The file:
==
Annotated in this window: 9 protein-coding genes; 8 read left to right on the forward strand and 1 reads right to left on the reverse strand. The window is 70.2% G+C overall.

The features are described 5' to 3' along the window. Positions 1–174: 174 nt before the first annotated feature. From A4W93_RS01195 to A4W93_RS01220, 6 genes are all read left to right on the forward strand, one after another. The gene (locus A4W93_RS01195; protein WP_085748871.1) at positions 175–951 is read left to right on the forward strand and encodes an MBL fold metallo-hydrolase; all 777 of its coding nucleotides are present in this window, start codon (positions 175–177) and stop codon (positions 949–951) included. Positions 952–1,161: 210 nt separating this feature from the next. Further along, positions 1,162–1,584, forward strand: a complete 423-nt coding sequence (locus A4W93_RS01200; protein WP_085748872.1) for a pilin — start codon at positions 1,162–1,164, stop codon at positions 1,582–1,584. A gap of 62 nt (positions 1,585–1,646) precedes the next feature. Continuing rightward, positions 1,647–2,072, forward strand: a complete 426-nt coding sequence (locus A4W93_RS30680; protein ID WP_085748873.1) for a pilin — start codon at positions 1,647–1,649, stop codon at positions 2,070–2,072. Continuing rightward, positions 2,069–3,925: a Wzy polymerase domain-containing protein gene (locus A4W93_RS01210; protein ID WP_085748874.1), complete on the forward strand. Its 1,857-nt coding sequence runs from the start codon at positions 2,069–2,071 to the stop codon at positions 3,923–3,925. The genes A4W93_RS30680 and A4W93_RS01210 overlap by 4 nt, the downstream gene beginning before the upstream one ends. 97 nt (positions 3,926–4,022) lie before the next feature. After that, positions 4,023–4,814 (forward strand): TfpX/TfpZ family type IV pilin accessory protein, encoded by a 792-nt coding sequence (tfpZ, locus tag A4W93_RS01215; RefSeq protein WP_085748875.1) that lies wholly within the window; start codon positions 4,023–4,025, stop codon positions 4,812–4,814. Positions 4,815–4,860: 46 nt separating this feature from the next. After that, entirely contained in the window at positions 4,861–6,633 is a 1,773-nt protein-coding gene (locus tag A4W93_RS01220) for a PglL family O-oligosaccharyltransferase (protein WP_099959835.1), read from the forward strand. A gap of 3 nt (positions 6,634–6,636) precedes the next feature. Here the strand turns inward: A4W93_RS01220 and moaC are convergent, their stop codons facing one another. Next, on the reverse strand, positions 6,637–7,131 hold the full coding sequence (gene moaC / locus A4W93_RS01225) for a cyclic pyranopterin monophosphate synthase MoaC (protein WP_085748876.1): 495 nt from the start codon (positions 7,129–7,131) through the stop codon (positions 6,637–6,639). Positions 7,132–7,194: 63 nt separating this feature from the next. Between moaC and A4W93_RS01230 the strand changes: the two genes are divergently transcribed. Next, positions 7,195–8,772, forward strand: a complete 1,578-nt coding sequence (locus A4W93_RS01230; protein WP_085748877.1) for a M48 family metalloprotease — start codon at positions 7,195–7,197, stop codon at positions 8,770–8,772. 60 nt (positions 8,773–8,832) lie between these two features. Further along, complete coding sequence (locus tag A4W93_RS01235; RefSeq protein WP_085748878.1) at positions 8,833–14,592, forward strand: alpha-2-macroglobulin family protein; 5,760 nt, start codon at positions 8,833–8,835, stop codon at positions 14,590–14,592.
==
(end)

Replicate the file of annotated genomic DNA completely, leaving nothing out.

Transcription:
Annotated in this window: 9 protein-coding genes; 8 read left to right on the forward strand and 1 reads right to left on the reverse strand. The window is 70.2% G+C overall.

The features are described 5' to 3' along the window. Positions 1–174: 174 nt before the first annotated feature. From A4W93_RS01195 to A4W93_RS01220, 6 genes are all read left to right on the forward strand, one after another. The gene (locus A4W93_RS01195; protein WP_085748871.1) at positions 175–951 is read left to right on the forward strand and encodes an MBL fold metallo-hydrolase; all 777 of its coding nucleotides are present in this window, start codon (positions 175–177) and stop codon (positions 949–951) included. Positions 952–1,161: 210 nt separating this feature from the next. Further along, positions 1,162–1,584, forward strand: a complete 423-nt coding sequence (locus A4W93_RS01200; protein WP_085748872.1) for a pilin — start codon at positions 1,162–1,164, stop codon at positions 1,582–1,584. A gap of 62 nt (positions 1,585–1,646) precedes the next feature. Continuing rightward, positions 1,647–2,072, forward strand: a complete 426-nt coding sequence (locus A4W93_RS30680; protein ID WP_085748873.1) for a pilin — start codon at positions 1,647–1,649, stop codon at positions 2,070–2,072. Continuing rightward, positions 2,069–3,925: a Wzy polymerase domain-containing protein gene (locus A4W93_RS01210; protein ID WP_085748874.1), complete on the forward strand. Its 1,857-nt coding sequence runs from the start codon at positions 2,069–2,071 to the stop codon at positions 3,923–3,925. The genes A4W93_RS30680 and A4W93_RS01210 overlap by 4 nt, the downstream gene beginning before the upstream one ends. 97 nt (positions 3,926–4,022) lie before the next feature. After that, positions 4,023–4,814 (forward strand): TfpX/TfpZ family type IV pilin accessory protein, encoded by a 792-nt coding sequence (tfpZ, locus tag A4W93_RS01215; RefSeq protein WP_085748875.1) that lies wholly within the window; start codon positions 4,023–4,025, stop codon positions 4,812–4,814. Positions 4,815–4,860: 46 nt separating this feature from the next. After that, entirely contained in the window at positions 4,861–6,633 is a 1,773-nt protein-coding gene (locus tag A4W93_RS01220) for a PglL family O-oligosaccharyltransferase (protein WP_099959835.1), read from the forward strand. A gap of 3 nt (positions 6,634–6,636) precedes the next feature. Here the strand turns inward: A4W93_RS01220 and moaC are convergent, their stop codons facing one another. Next, on the reverse strand, positions 6,637–7,131 hold the full coding sequence (gene moaC / locus A4W93_RS01225) for a cyclic pyranopterin monophosphate synthase MoaC (protein WP_085748876.1): 495 nt from the start codon (positions 7,129–7,131) through the stop codon (positions 6,637–6,639). Positions 7,132–7,194: 63 nt separating this feature from the next. Between moaC and A4W93_RS01230 the strand changes: the two genes are divergently transcribed. Next, positions 7,195–8,772, forward strand: a complete 1,578-nt coding sequence (locus A4W93_RS01230; protein WP_085748877.1) for a M48 family metalloprotease — start codon at positions 7,195–7,197, stop codon at positions 8,770–8,772. 60 nt (positions 8,773–8,832) lie between these two features. Further along, complete coding sequence (locus tag A4W93_RS01235; RefSeq protein WP_085748878.1) at positions 8,833–14,592, forward strand: alpha-2-macroglobulin family protein; 5,760 nt, start codon at positions 8,833–8,835, stop codon at positions 14,590–14,592.